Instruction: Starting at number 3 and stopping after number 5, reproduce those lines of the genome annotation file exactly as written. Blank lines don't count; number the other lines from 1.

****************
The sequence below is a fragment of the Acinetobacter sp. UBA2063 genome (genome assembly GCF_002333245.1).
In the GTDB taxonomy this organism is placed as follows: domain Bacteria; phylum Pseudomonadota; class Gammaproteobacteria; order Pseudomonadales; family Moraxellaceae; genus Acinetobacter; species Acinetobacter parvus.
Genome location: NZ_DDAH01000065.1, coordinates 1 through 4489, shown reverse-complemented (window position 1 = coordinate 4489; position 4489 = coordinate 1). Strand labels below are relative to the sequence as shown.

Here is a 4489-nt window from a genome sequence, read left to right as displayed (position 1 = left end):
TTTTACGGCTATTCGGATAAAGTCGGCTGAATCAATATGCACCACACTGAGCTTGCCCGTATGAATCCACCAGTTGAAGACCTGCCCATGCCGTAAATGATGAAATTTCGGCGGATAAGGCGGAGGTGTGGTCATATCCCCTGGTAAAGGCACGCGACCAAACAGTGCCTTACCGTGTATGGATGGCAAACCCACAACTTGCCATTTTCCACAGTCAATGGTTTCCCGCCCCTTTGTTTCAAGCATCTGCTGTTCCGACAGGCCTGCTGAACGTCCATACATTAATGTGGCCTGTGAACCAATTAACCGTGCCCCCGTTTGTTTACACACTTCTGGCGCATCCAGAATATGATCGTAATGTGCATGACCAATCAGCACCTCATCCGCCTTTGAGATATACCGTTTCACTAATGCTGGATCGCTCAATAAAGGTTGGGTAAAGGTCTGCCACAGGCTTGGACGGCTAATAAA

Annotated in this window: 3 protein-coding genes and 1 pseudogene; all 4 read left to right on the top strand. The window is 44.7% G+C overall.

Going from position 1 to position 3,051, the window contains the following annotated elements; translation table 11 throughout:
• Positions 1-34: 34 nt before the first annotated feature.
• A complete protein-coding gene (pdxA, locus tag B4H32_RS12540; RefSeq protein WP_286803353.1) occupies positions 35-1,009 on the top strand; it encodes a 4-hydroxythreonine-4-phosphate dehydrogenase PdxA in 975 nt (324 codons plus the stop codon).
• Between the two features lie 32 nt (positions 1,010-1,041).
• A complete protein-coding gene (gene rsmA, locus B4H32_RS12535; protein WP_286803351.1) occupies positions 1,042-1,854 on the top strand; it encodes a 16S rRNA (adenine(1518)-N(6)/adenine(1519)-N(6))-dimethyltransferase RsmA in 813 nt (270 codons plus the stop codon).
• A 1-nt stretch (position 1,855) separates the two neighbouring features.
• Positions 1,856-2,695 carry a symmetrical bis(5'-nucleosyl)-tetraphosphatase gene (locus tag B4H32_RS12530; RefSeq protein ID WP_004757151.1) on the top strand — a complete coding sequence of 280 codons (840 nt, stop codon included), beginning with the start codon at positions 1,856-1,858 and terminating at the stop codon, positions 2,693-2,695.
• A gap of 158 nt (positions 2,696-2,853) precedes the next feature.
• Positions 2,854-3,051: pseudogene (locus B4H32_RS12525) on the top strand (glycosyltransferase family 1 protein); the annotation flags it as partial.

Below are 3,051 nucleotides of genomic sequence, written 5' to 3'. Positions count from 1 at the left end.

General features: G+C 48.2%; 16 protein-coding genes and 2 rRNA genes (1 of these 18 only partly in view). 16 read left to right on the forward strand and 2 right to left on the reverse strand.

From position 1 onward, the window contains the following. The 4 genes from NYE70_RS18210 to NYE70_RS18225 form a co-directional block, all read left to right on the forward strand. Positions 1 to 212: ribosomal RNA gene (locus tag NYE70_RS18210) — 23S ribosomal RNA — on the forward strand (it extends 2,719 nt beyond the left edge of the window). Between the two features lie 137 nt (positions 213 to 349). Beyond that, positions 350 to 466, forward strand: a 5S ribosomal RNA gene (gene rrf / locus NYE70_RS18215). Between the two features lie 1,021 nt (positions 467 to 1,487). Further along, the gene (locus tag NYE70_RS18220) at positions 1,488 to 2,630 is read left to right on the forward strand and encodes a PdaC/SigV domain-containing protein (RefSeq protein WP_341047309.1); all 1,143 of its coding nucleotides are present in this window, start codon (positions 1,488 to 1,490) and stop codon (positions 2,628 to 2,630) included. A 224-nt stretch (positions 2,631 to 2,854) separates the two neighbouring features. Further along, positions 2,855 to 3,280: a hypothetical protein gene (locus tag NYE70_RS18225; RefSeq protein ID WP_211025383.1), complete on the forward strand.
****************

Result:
Genome location: NZ_DDAH01000065.1, coordinates 1 through 4489, shown reverse-complemented (window position 1 = coordinate 4489; position 4489 = coordinate 1). Strand labels below are relative to the sequence as shown.

Here is a 4489-nt window from a genome sequence, read left to right as displayed (position 1 = left end):
TTTTACGGCTATTCGGATAAAGTCGGCTGAATCAATATGCACCACACTGAGCTTGCCCGTATGAATCCACCAGTTGAAGACCTGCCCATGCCGTAAATGATGAAATTTCGGCGGATAAGGCGGAGGTGTGGTCATATCCCCTGGTAAAGGCACGCGACCAAACAGTGCCTTACCGTGTATGGATGGCAAACCCACAACTTGCCATTTTCCACAGTCAATGGTTTCCCGCCCCTTTGTTTCAAGCATCTGCTGTTCCGACAGGCCTGCTGAACGTCCATACATTAATGTGGCCTGTGAACCAATTAACCGTGCCCCCGTTTGTTTACACACTTCTGGCGCATCCAGAATATGATCGTAATGTGCATGACCAATCAGCACCTCATCCGCCTTTGAGATATACCGTTTCACTAATGCTGGATCGCTCAATAAAGGTTGGGTAAAGGTCTGCCACAGGCTTGGACGGCTAATAAA